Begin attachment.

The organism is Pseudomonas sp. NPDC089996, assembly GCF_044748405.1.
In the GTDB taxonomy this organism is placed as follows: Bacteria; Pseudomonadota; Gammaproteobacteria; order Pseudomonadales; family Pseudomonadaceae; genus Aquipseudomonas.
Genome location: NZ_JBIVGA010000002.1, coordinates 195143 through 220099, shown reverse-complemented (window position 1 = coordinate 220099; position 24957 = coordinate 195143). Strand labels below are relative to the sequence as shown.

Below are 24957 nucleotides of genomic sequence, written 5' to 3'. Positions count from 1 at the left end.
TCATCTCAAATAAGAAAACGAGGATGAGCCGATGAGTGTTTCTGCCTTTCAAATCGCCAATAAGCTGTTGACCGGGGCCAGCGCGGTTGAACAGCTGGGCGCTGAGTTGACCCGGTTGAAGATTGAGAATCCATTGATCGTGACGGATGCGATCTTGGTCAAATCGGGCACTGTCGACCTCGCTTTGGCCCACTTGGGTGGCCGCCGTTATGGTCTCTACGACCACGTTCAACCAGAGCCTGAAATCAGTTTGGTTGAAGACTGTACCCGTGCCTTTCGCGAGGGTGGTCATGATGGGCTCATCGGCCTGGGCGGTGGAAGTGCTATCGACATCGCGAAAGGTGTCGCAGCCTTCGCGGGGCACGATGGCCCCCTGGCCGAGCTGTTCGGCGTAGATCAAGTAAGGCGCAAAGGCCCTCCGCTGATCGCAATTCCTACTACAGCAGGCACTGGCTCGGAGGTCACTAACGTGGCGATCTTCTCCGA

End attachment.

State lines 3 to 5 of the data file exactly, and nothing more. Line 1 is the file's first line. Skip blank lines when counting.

Genome location: NZ_JBIVGA010000002.1, coordinates 195143 through 220099, shown reverse-complemented (window position 1 = coordinate 220099; position 24957 = coordinate 195143). Strand labels below are relative to the sequence as shown.

Below are 24957 nucleotides of genomic sequence, written 5' to 3'. Positions count from 1 at the left end.
TCATCTCAAATAAGAAAACGAGGATGAGCCGATGAGTGTTTCTGCCTTTCAAATCGCCAATAAGCTGTTGACCGGGGCCAGCGCGGTTGAACAGCTGGGCGCTGAGTTGACCCGGTTGAAGATTGAGAATCCATTGATCGTGACGGATGCGATCTTGGTCAAATCGGGCACTGTCGACCTCGCTTTGGCCCACTTGGGTGGCCGCCGTTATGGTCTCTACGACCACGTTCAACCAGAGCCTGAAATCAGTTTGGTTGAAGACTGTACCCGTGCCTTTCGCGAGGGTGGTCATGATGGGCTCATCGGCCTGGGCGGTGGAAGTGCTATCGACATCGCGAAAGGTGTCGCAGCCTTCGCGGGGCACGATGGCCCCCTGGCCGAGCTGTTCGGCGTAGATCAAGTAAGGCGCAAAGGCCCTCCGCTGATCGCAATTCCTACTACAGCAGGCACTGGCTCGGAGGTCACTAACGTGGCGATCTTCTCCGA